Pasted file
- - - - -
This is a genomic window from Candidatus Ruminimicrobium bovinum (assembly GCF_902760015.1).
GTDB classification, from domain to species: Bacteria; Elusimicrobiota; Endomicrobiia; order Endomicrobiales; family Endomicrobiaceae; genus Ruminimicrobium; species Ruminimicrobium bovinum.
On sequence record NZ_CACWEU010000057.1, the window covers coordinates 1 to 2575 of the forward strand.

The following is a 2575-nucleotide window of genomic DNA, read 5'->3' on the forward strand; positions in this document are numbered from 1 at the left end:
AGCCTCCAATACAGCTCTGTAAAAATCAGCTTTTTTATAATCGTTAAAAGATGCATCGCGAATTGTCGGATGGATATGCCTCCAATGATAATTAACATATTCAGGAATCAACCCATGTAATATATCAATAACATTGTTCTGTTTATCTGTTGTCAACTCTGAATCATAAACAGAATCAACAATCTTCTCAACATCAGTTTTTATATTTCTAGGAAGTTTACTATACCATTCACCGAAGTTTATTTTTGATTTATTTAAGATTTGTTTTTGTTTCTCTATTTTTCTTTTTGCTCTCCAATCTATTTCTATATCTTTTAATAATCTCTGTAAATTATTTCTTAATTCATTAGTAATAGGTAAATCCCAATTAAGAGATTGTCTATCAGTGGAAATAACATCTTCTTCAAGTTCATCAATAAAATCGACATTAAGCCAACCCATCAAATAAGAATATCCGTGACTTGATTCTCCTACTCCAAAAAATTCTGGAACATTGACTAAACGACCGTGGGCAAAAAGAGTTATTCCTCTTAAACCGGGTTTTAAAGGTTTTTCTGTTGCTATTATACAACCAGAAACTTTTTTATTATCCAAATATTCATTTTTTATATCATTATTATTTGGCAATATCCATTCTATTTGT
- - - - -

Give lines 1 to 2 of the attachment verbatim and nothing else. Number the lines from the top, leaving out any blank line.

This is a genomic window from Candidatus Ruminimicrobium bovinum (assembly GCF_902760015.1).
GTDB classification, from domain to species: Bacteria; Elusimicrobiota; Endomicrobiia; order Endomicrobiales; family Endomicrobiaceae; genus Ruminimicrobium; species Ruminimicrobium bovinum.